Airlines face record high summer travel season amid 737 MAX freeze


Airlines face record high summer travel season amid 737 MAX freeze originally appeared on

Airlines are again expecting a record high number of passengers to fly this summer, according to a trade group, despite the worldwide groundings of the Boeing 737 MAX after two fatal crashes.

Airlines for America told reporters on Tuesday that 257.4 million passengers — an average of 2.8 million per day — will travel on U.S. airlines between June 1 and Aug. 31, 2019.

That would be the 10th consecutive summer to see an increase in the number of U.S. airline passengers. To handle that increase of 3.4 % from last summer’s record 248.8 million passengers, airlines are expected to add 111,000 seats per day through larger aircraft and more frequent service.

PHOTO: Passengers move through Ronald Reagan National Airport, May 27, 2016, in Arlington, Va. (Chip Somodevilla/Getty Images, FILE)

Contributing to the expected record number of travelers is a strong economy and ticket prices that are down 15.9% from 2014. Americans have the lowest average inflation-adjusted fares since the agency began collecting such records in 1995. The average domestic fare is now $350, including government-imposed fees and taxes, according to the Bureau of Transportation Statistics.

In anticipation of the grounding of the Boeing 737 MAX aircraft to be extended into the the summer season, airlines have already taken the high-selling aircraft out of its schedules. Southwest, with 34 in its fleet, and American, with 24, cancelled those flights into August. United, with 14, cancelled them into early July.

(MORE: Boeing says it will take $1 billion hit on grounding of the 737 Max jet)

PHOTO: Michael Stumo and Nadia Milleron, right, parents of Samya Stumo, who died in the Ethiopian plane crash, listen during a House Transportation Committee hearing on Capitol Hill in Washington, D.C., May 15, 2019. (Susan Walsh/AP)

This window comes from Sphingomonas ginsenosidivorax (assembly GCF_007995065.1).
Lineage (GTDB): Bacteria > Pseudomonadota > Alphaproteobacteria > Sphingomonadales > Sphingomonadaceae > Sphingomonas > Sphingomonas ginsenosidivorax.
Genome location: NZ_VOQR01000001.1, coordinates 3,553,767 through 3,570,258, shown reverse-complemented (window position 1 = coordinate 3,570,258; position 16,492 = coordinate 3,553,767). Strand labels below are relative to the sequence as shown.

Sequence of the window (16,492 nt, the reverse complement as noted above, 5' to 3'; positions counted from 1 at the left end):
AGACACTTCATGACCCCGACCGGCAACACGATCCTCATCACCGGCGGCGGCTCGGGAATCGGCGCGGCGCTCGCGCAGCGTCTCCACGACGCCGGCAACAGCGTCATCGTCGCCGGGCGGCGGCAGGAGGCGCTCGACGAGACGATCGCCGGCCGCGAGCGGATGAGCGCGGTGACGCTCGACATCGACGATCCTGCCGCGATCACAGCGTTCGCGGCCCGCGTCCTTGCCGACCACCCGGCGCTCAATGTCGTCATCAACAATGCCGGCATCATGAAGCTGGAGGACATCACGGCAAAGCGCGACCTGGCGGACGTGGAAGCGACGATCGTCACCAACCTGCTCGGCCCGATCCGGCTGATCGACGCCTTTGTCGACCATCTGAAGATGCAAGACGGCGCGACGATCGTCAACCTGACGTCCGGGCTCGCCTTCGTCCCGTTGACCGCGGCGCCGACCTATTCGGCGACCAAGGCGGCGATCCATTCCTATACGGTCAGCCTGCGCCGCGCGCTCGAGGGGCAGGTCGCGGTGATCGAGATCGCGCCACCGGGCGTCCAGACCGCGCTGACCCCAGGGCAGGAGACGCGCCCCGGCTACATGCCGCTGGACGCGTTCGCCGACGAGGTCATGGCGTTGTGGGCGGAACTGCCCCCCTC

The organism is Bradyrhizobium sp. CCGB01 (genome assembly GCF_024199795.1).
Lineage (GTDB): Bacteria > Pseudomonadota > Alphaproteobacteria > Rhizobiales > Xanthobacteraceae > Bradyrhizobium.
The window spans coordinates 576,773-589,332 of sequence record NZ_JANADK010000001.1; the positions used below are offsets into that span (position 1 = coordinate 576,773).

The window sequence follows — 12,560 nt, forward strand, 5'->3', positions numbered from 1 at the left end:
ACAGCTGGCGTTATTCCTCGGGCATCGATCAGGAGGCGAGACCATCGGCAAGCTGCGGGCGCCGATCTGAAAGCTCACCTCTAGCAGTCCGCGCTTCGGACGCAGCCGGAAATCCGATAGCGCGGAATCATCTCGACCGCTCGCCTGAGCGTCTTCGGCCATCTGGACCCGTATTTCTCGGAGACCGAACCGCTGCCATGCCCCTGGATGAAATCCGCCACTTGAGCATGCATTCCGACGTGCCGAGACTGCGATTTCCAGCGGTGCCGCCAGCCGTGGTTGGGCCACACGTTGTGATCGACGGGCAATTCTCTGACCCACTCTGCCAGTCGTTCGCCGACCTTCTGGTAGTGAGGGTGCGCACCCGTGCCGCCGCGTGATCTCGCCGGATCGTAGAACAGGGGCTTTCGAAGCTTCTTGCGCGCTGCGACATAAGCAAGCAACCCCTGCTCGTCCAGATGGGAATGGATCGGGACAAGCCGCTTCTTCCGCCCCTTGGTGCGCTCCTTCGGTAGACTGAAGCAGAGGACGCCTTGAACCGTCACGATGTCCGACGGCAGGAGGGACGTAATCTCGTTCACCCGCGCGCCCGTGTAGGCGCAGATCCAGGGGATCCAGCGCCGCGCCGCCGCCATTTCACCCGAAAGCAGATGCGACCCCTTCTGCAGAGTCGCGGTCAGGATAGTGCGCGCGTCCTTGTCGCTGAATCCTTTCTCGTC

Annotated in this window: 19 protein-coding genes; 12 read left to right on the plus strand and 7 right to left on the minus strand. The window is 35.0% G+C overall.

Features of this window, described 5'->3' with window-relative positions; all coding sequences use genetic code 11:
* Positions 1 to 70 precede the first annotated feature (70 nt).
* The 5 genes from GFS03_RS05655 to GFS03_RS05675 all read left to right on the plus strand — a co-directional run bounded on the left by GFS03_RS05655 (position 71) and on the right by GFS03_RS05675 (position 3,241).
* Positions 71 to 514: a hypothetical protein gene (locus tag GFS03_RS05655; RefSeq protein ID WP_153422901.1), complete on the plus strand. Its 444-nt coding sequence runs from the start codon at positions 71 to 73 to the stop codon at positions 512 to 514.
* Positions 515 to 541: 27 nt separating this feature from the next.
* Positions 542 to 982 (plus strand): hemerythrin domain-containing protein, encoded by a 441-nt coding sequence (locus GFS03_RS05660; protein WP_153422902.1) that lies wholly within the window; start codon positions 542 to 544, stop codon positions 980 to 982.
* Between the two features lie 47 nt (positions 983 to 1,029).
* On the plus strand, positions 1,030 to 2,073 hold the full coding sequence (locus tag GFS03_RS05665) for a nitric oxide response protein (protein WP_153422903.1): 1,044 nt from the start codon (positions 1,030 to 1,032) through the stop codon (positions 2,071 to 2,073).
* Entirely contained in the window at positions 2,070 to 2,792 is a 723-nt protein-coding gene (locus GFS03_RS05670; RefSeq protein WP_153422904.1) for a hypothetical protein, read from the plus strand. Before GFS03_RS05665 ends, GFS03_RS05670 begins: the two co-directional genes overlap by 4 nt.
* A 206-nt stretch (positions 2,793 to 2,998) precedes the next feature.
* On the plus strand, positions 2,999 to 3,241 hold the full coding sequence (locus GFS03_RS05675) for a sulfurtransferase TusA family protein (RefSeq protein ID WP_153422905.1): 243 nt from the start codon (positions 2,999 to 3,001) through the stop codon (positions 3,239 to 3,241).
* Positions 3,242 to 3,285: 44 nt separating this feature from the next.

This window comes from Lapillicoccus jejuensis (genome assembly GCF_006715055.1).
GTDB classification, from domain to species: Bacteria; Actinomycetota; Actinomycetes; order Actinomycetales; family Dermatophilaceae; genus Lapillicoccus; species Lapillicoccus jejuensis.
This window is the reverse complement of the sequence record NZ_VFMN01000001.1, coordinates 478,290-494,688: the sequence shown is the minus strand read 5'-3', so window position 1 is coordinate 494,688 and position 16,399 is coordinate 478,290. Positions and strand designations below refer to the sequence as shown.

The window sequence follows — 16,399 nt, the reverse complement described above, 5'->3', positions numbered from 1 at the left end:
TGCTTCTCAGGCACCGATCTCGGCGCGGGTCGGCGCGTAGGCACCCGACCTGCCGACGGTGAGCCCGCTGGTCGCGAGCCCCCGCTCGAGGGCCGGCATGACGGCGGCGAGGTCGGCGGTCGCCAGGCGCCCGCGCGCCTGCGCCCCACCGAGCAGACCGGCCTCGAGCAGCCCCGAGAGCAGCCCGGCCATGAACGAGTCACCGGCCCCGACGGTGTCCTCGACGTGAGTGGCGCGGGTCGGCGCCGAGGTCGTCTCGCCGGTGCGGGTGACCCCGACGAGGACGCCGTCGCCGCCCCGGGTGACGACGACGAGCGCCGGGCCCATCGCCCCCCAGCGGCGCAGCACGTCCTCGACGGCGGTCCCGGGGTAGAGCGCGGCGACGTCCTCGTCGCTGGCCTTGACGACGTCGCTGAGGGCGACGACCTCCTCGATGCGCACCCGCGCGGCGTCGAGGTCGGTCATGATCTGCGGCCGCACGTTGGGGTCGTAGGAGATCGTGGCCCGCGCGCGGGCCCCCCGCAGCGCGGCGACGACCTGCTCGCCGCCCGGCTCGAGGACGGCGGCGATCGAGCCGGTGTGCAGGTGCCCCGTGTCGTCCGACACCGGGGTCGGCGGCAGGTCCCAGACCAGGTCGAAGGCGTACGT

Boeing is working on a software upgrade designed to make it more difficult for the anti-stall system to misfire and easier for the pilots to regain control after it is activated. The system -- called MCAS, for Maneuvering Characteristics Augmentation System -- is suspected in the two crashes of the 737 MAXs in the last year in which the jet's nose rose and sank drastically before losing control.

(MORE: Lawmakers grill FAA chief over safety questions involving Boeing 737 Max 8)

Boeing has not yet submitted the software upgrade and training revisions for approval from the FAA. That step is expected to be taken in the coming weeks and the process of reinstating the jet would extend well beyond that.

PHOTO: Mourners visit the crash site of Ethiopian Airlines Flight ET302 on March 14, 2019, in Ejere, Ethiopia. (Jemal Countess/Getty Images)

To cope with the temporary loss of 72 aircraft between them, Southwest, American and United are expected to trim some planned growth, use spare aircraft and defer discretionary upgrades like painting and wifi upgrades.

(MORE: Trump announces FAA grounding all Boeing 737 MAX 8 and MAX 9 planes in US after Ethiopia crash)

Additionally, airlines, if necessary, could reduce frequency on lesser-used routes, hold off on retiring older aircraft and temporarily suspend routes. Southwest launched its new service to Hawaii earlier this year, but suspended those routes from San Diego and Sacramento entirely after of the MAX groundings.